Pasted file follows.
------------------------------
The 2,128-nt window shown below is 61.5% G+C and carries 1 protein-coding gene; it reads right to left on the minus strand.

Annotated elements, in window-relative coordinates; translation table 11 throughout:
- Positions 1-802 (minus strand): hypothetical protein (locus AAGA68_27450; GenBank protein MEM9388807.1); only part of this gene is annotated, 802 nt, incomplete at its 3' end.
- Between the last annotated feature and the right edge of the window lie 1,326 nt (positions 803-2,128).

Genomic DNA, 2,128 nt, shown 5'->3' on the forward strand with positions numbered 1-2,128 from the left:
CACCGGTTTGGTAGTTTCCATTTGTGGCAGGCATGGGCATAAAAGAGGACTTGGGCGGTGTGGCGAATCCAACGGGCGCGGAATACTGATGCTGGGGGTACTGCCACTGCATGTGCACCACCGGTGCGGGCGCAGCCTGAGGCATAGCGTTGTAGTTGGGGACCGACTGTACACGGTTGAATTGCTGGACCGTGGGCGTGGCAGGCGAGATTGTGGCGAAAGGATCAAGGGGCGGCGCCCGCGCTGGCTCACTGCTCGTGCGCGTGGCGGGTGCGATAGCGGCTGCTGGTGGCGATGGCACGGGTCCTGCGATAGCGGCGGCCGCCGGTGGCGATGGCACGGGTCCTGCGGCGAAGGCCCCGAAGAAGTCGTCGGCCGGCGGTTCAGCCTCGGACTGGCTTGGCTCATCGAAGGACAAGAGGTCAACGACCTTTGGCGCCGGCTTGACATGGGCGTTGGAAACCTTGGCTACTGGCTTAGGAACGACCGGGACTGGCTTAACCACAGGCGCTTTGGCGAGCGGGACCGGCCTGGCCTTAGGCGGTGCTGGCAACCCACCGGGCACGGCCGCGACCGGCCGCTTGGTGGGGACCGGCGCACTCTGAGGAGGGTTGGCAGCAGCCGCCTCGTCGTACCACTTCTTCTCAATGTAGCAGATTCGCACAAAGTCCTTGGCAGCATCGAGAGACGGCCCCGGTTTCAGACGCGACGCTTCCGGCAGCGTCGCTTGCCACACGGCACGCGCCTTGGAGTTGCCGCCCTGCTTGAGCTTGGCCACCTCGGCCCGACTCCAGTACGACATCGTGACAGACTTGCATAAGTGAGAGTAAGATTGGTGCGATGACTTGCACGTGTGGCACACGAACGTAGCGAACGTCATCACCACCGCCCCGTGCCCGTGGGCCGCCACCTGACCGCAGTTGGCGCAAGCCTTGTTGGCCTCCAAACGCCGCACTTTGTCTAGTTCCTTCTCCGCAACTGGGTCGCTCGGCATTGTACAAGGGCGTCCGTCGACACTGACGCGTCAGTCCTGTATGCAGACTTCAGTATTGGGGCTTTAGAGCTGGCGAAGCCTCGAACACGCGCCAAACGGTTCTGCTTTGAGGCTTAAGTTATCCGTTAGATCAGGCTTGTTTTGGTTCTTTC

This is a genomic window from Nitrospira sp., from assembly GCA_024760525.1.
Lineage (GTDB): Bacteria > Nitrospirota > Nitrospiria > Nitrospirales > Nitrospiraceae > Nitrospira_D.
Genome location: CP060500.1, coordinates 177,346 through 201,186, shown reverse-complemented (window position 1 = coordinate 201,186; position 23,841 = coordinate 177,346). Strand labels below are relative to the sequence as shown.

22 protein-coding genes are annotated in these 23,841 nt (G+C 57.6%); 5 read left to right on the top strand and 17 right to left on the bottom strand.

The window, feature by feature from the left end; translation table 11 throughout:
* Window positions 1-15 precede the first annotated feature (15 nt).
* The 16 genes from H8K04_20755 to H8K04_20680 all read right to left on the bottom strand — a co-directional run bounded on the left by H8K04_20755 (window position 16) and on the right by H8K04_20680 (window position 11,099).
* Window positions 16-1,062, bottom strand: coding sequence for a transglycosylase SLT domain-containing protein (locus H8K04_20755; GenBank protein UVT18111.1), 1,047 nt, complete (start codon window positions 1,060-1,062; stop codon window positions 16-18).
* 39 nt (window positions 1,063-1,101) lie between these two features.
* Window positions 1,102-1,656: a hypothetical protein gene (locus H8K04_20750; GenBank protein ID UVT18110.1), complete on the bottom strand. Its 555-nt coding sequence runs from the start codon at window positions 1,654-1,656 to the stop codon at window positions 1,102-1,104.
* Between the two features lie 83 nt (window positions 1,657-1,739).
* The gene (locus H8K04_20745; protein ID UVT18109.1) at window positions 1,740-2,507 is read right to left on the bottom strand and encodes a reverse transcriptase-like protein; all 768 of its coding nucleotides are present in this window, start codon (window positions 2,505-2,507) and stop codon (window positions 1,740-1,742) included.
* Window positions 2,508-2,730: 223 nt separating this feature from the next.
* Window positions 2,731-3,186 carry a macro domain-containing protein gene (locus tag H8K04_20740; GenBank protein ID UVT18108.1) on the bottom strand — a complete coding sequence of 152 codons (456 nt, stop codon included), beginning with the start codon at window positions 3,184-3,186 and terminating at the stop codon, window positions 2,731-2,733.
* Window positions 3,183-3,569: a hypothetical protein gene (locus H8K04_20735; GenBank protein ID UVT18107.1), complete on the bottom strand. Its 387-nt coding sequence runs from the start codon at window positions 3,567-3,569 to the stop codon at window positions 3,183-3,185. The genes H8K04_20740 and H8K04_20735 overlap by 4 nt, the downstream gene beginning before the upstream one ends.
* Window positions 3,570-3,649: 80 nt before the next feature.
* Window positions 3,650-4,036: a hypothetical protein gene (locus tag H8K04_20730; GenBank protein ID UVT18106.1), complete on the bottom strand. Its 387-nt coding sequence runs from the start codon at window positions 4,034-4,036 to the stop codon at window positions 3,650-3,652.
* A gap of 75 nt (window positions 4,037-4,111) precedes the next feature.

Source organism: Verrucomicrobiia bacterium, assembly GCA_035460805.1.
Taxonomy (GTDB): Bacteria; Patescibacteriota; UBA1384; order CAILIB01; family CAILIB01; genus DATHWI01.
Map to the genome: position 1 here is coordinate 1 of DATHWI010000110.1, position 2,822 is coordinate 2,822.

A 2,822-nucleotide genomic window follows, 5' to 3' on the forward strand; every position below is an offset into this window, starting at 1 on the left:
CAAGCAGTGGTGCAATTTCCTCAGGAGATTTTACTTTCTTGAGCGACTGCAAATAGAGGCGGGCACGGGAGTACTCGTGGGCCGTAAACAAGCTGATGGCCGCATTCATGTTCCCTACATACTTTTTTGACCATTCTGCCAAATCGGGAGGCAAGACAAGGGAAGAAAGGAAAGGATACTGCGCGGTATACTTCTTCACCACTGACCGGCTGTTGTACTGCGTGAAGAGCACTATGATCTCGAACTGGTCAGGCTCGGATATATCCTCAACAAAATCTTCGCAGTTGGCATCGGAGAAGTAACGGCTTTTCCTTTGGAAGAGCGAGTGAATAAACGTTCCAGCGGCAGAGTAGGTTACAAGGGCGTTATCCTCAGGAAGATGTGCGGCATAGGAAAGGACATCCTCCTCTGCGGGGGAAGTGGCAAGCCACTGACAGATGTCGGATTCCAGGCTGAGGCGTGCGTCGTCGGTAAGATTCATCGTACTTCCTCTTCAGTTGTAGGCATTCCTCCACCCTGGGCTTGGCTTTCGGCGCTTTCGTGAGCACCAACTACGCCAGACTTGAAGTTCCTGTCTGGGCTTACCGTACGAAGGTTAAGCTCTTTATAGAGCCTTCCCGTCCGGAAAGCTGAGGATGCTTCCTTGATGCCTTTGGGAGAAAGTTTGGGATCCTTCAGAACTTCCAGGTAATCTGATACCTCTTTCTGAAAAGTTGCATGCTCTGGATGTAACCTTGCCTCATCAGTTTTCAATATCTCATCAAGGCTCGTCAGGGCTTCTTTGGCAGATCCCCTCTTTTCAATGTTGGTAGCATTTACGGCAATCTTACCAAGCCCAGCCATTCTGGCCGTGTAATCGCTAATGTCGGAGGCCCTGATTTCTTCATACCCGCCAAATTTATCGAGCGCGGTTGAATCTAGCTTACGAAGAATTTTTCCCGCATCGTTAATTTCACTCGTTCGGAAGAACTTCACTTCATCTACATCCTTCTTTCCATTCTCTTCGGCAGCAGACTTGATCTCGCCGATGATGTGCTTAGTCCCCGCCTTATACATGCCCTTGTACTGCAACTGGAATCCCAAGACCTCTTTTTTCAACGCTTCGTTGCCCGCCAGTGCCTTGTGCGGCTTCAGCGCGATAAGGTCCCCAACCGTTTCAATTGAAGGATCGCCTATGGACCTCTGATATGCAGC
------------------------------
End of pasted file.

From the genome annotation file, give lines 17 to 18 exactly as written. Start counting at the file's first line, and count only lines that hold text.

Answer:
* Between the two features lie 83 nt (window positions 1,657-1,739).
* The gene (locus H8K04_20745; protein ID UVT18109.1) at window positions 1,740-2,507 is read right to left on the bottom strand and encodes a reverse transcriptase-like protein; all 768 of its coding nucleotides are present in this window, start codon (window positions 2,505-2,507) and stop codon (window positions 1,740-1,742) included.